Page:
Few names conjure up as much respect, admiration or praise as that of Frederick Douglass. On the 200th anniversary of his birth, Preservation Maryland is proud to remember the contributions of one the state’s most famous citizens.
Abraham Lincoln made many visits and stops in Maryland over the course of his presidency and broader political career, but perhaps none are as photographically iconic as his trip to the Maryland countryside in October of 1862.
Jan Scruggs stands at the Vietnam Veterans Memorial. Courtesy Vietnam Veterans Memorial Fund.
The Marylander Who Dreamed of The Vietnam Veterans Memorial
09/15/2017 By Nicholas A. Redding
The Vietnam Veterans Memorial is consistently ranked as one of the nation’s most moving and powerful war memorials and its history started in Maryland with the vision and tenacity of Jan Scruggs.
Jan Scruggs in Vietnam, ca. 1968.
Jan Scruggs, a native of Bowie, joined the U.S. Army in 1968 as the fighting in Vietnam raged. Trained as a mortarman, Scruggs was engaged in numerous combat actions and received the Purple Heart for wounds sustained in May of 1969. Scruggs returned to the United States in 1970 and spent the next several years in various jobs and traveling the country during a period which he self-described as “very disillusioned and disenchanted.”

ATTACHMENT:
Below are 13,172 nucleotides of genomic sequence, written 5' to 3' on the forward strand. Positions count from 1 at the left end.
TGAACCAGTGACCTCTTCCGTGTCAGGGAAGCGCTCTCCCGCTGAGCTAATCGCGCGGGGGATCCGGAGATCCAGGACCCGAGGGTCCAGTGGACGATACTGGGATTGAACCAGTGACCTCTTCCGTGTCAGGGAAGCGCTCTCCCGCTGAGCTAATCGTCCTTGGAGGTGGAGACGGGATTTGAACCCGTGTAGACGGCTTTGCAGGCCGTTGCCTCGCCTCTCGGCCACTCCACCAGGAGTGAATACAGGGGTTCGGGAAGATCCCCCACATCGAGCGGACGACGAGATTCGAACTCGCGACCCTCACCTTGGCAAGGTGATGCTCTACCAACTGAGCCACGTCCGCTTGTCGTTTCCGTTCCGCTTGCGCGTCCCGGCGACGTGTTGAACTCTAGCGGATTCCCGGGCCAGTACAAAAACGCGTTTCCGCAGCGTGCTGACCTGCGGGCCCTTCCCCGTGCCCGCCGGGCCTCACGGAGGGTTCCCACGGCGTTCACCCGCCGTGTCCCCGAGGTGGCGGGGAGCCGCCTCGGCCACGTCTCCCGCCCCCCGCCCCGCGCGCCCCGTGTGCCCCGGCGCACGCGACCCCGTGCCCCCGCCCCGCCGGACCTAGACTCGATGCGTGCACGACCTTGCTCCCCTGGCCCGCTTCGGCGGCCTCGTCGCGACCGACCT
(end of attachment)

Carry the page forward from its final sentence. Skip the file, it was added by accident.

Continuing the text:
By the mid-1970s Scruggs had found his way — completing a Bachelors and Masters degree in psychology, researching post-traumatic stress disorder. Then in 1979, after going to see The Deer Hunter, a Vietnam themed drama, he experienced a night of vivid flashbacks and toward dawn the idea of a national monument to Vietnam veterans came to him.
Initially, the concept was widely ridiculed and the Vietnam Veterans Memorial Fund, the nonprofit Scruggs quickly founded to begin fundraising for the project, floundered. Neverthless, Scruggs persistence paid off and slowly he gained the necessary support in the private and public sector — and in the next two years the Fund raised nearly $8 million.
U.S. veterans point out a familiar name at the Vietnam Veterans Memorial following a Veterans Day ceremony. Department of Defense.
In November of 1982, in spite of a controversial design and numerous financial challenges, the monument was dedicated.
Today, the monument stands as a stark and vivid reminder of the price the nation paid during the lengthy Vietnam war — and is also a testament to the perseverance of one Marylander with a vision.